OUWB medical student coordinates neurosurgical outreach mission to Caribbean
An image of Ashley Williams
Ashley Williams, M4, recently spent five days on a neurosurgical outreach mission trip to Montserrat and Antigua.

An Oakland University William Beaumont School of Medicine medical student recently spent five days on a neurosurgical outreach mission trip to the Caribbean — after months of coordinating the entire excursion.  

Ashley Williams, M4, participated via her role on the executive board of the Caribbean Neurosurgery Foundation Inc., a Florida-based nonprofit that supports timely and equitable access to upscaled neurosurgical care for the most vulnerable populations in the Caribbean.

Many of the most vulnerable populations are in places like Antigua and Montserrat, small island nations that don’t have any neurosurgeons.  

Also, Williams, originally from the island nation of Dominica, says she has a personal connection to the mission.

“Five people in my family passed away from hemorrhagic strokes, four of whom died in Dominica where there are no neurosurgeons,” she says.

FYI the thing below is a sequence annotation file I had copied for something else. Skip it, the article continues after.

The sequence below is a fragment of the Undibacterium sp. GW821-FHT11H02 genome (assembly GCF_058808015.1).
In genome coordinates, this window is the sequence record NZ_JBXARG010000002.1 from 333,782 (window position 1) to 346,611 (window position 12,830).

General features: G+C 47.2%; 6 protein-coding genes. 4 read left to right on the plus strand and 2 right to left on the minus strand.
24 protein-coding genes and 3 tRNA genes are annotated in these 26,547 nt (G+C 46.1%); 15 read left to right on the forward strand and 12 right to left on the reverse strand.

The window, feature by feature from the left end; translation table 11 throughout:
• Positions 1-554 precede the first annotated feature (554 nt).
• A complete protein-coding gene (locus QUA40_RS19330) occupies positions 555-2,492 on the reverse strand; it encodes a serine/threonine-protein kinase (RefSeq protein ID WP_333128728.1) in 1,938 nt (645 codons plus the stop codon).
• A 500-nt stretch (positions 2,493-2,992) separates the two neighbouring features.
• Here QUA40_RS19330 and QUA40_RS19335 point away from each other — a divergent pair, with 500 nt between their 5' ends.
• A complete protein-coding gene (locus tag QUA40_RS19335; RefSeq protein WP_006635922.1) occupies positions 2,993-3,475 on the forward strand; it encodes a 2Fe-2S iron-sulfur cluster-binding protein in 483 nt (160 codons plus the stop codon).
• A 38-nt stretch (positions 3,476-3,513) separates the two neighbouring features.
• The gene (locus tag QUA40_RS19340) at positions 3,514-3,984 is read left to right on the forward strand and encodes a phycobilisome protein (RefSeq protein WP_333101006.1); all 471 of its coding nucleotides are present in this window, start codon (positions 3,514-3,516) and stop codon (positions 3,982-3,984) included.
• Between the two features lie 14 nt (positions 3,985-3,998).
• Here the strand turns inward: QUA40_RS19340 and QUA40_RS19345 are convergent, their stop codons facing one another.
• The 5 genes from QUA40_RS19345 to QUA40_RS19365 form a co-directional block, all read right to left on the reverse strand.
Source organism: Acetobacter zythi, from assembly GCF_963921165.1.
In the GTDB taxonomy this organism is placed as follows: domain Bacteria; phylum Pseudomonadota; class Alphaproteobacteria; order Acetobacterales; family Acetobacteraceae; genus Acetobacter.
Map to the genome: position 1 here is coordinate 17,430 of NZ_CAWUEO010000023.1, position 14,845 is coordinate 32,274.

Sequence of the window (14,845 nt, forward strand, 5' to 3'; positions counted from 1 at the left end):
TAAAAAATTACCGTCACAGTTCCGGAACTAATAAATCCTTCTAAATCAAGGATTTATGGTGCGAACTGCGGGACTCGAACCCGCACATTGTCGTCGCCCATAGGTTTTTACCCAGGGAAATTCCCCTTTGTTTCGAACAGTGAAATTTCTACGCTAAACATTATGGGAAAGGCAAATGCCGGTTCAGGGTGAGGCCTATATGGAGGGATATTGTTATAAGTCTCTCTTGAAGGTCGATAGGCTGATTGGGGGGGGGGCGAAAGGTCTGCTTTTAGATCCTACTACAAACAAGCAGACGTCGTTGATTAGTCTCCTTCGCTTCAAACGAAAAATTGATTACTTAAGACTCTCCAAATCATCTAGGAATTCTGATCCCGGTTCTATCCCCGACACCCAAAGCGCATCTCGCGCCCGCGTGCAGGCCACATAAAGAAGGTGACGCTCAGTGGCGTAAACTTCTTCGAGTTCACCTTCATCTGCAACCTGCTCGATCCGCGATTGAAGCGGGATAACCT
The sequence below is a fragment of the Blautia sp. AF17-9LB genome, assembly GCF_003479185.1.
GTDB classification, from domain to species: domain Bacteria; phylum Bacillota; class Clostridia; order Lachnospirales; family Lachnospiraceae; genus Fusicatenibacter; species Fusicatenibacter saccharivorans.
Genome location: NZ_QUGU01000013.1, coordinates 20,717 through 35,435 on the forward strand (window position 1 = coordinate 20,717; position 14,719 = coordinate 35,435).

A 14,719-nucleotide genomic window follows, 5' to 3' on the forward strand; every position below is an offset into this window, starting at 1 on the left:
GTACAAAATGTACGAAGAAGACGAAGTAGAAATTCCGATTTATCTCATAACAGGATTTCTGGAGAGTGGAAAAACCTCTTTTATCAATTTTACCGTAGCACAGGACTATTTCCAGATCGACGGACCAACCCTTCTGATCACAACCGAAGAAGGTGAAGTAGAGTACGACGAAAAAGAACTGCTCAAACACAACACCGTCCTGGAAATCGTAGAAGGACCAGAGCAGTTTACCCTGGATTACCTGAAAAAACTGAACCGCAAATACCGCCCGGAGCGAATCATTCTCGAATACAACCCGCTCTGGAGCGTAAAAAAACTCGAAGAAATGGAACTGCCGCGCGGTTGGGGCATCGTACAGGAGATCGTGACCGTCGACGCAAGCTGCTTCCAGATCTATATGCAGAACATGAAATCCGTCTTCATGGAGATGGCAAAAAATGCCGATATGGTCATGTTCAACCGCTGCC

Caribbean connections

Williams grew up in Stafford, Va., and says she wanted to be a doctor from the age of four.

Her post-secondary education began with pursuit of an undergrad degree at the College of William & Mary. She later transferred to Howard University, where she earned a bachelor’s degree in biology and biological sciences.

Williams then completed a two-year intramural research training fellowship at the National Institutes of Health Clinical Center, primarily focused on neuroscience.

Williams says she was particularly drawn to OUWB after interviewing at the school and seeing that the school “cares a lot about developing doctors who are compassionate and have made serving the community and others part of their career.”

As a medical student, Williams has found various forms of success, including being awarded the 2021 Dr. Felecia Williams Aspiring Physicians Michigan Scholarship Award — a $10,000 scholarship. Also, Williams was recently inducted into the Gold Humanism Honor Society.